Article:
U.S. Wind Energy Industry Confronts Squalls

Editor’s Note: EarthTechling is proud to repost this article courtesy of National Geographic Society. Author credit goes to Amy Sinatra Ayres.

Wind energy in the United States faces strong cross-currents—some blowing in from overseas, and others being stirred up right at home.

The nation that comfortably led the world in wind power (in both installed capacity and growth) as recently as three years ago saw a 17 percent increase in wind capacity to nearly 47,000 megawatts (MW) in 2011, the American Wind Energy Association said recently.

Wind farm

image via Shutterstock

While the 6,800 MW in new installations marked a slight increase in growth compared to 2010 (5,100 MW, or a 16 percent increase) it was nowhere near the 40 percent to 50 percent annual growth rate the industry saw in the United States from 2007 through 2009.

Still, “American wind power is really at the heart of an American success story,” said AWEA CEO Denise Bode. “2011 was another year of double-digit growth, leading to America’s fastest growing source of made in America jobs … we’re well on our way to providing 20 percent of America’s electricity by the year 2030.”

The United States now lags significantly behind China, which cemented its stronghold on the No. 1 slot in wind energy in 2011 with a 40 percent increase in capacity to more than 62,000 MW, according to the Global Wind Energy Council (GWEC). China added nearly three times the wind capacity that the United States did last year.

“Globally, 2011 saw the strongest year in history in terms of new wind power capacity,” according to the AWEA report. “An additional 41,236 MW of wind power were installed around the world, for a growth rate of 21 percent.” (See the photo gallery above for the world’s top countries for wind installations from 2010-11, according to the GWEC.)

So what’s holding the U.S. back?

One issue is competition within the energy industry. Although wind energy accounts for more than 35 percent of all new generating capacity in the United States over the past four years — it faces stiff competition from cheap natural gas.

“Clearly the wind industry is becoming more and more competitive as an industry,” Bode said. “In terms of prices, low natural gas prices have made us leaner and meaner.”

But the industry faces another major problem: skittishness in Congress over renewing the U.S. production tax credit (PTC), which provides an income tax credit of 2.2 cents per kilowatt hour for the production of wind power — and is set to expire at the end of this year.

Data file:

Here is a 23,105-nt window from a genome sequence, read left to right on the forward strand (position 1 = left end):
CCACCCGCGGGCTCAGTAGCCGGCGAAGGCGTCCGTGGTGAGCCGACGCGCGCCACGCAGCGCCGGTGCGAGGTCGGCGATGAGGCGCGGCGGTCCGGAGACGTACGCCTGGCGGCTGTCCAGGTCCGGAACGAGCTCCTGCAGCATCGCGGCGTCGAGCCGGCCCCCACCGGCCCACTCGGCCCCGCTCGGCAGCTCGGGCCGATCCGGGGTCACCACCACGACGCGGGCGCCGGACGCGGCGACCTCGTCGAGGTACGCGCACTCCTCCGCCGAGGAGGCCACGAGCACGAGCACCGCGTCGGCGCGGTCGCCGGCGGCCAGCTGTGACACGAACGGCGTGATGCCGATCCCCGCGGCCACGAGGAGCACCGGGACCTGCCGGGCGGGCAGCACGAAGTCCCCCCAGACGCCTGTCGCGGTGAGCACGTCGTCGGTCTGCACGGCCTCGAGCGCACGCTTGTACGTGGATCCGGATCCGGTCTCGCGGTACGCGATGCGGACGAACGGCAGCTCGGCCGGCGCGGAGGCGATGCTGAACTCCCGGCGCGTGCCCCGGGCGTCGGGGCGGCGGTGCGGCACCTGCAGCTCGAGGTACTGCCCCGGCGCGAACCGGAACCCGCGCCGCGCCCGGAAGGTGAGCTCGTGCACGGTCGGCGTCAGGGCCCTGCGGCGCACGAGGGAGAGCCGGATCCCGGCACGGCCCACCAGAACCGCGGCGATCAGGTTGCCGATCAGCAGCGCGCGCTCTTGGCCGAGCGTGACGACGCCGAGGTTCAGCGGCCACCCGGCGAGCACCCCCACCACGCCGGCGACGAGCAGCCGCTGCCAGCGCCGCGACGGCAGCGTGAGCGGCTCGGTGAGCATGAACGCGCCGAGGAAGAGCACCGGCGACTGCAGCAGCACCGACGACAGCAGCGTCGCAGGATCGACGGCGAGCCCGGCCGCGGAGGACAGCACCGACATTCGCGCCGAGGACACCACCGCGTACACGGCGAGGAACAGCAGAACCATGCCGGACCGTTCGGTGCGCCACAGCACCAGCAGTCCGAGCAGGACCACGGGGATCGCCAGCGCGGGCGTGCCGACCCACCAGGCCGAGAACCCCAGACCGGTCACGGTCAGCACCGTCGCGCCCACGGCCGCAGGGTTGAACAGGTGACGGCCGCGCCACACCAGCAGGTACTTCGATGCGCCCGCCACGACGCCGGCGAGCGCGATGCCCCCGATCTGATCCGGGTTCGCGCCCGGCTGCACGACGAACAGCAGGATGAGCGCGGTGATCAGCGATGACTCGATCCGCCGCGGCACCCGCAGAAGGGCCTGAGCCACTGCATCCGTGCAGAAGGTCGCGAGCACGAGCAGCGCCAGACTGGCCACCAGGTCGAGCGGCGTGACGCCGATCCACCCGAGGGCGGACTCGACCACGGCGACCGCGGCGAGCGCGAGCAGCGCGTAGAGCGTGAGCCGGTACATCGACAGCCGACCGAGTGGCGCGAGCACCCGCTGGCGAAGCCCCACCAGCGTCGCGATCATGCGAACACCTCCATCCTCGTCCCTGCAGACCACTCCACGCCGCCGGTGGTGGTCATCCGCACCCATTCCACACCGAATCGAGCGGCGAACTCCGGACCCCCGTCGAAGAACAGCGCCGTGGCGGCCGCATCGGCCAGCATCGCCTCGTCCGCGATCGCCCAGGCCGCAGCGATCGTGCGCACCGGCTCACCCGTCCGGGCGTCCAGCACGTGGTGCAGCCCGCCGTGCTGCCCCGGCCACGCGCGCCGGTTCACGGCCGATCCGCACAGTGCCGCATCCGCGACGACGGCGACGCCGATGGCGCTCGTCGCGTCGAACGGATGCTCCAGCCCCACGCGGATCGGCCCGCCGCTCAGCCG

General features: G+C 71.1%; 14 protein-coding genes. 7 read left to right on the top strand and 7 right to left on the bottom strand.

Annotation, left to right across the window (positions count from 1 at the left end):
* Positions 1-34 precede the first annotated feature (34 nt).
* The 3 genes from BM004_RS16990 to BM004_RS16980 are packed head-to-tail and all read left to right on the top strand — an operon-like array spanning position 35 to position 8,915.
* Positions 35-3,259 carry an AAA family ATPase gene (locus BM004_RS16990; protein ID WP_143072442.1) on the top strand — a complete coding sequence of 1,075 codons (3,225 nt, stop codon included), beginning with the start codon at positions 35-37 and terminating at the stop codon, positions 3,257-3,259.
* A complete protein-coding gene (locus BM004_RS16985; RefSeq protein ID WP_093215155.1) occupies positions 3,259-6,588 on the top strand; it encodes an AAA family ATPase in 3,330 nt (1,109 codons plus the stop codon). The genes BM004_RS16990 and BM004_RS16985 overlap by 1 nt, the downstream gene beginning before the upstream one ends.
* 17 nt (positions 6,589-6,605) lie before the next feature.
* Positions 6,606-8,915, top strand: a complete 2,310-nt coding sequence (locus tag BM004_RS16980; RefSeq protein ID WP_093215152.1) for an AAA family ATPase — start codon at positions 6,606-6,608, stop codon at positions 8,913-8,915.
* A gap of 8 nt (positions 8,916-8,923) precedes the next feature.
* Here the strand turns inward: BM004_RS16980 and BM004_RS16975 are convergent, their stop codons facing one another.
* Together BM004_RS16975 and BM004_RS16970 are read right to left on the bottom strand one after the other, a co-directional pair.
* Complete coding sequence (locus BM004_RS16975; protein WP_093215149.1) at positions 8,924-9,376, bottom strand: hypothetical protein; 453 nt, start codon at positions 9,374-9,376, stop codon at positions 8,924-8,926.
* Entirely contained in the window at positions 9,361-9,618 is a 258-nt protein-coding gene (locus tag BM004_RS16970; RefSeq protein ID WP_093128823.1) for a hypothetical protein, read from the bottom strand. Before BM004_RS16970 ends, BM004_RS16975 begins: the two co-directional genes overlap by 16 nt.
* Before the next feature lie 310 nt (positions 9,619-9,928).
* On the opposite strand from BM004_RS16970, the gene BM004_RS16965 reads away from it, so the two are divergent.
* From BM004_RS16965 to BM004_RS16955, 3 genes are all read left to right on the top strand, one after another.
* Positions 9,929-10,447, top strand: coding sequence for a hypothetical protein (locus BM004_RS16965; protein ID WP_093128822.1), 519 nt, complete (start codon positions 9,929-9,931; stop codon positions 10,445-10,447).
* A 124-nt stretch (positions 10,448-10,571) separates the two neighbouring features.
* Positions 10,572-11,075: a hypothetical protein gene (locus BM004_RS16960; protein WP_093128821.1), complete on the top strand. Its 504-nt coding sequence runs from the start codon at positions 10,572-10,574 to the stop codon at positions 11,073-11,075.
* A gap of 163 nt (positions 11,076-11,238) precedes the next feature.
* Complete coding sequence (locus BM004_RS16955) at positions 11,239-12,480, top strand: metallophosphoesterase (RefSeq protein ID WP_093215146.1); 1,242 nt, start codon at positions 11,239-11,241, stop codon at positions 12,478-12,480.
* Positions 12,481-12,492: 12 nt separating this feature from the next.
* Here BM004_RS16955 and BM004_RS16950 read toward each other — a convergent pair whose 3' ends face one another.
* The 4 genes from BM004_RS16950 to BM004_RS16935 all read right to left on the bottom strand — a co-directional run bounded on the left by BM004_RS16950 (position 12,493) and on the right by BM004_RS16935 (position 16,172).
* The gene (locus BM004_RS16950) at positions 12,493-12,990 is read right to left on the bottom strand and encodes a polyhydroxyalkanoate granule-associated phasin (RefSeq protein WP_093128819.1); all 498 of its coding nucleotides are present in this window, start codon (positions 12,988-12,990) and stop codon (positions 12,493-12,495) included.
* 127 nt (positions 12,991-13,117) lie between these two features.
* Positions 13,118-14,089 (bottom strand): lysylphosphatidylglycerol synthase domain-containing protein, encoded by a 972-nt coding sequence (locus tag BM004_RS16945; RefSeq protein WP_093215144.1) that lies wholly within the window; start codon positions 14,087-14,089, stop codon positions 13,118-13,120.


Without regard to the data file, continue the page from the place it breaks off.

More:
The AWEA is pushing hard for its renewal, saying with the credit in place, the wind industry has been able to lower the cost of wind power by more than 90 percent and has helped put people back to work.

Historically, annual wind installation has dropped significantly when the PTC has been allowed to expire.

“American wind power is creating more than 100,000 jobs” over several years, said Bode. “If Congress allows the Production Tax Credit to expire, studies have shown that the jobs will be cut almost in half.”

But tax credit extension is unlikely to come before the November elections. The Chicago Tribune examined in February how by then it will be too late to avoid extensive layoffs and halted projects.

“With the threat of the PTC’s expiration, wind project developers are not making plans in the [United States] and American manufacturers are not receiving orders. Job layoffs have started already,” according to the AWEA.

The AWEA argues that extending the PTC would allow the wind industry to create 500,000 jobs by 2030. Iowa, Texas and Illinois were the states with the most wind jobs last year, with 6,000 to 7,000 in each state.

“Right now for 2013 there are no projects scheduled,” said the AWEA’s chief economist, Elizabeth Salerno. “Simply because of the uncertainty around the PTC, that one factor has stunted growth.”

Currently, though, more than 8,300 MW of wind energy is under construction in separate projects spanning 31 states and Puerto Rico, according to the AWEA.

Below are the top 10 states for wind generation as a percentage of their energy portfolio in 2011:

1.       South Dakota: 22%

2.       Iowa: 19%

3.       North Dakota: 15%

4.       Minnesota: 13%

5.       Wyoming: 10%

6.       Colorado: 9%

7.       Kansas: 8%

8.       Oregon: 8%

9.       Idaho: 8%

10.     Oklahoma: 7%

The Great Energy Challenge is an important three-year National Geographic initiative designed to help all of us better understand the breadth and depth of our current energy situation. National Geographic has assembled some of the world’s foremost researchers and scientists to help tackle the challenge. Led by Thomas Lovejoy, a National Geographic conservation fellow and renowned biologist, the team of advisers will work together to identify and provide support for projects focused on innovative energy solutions.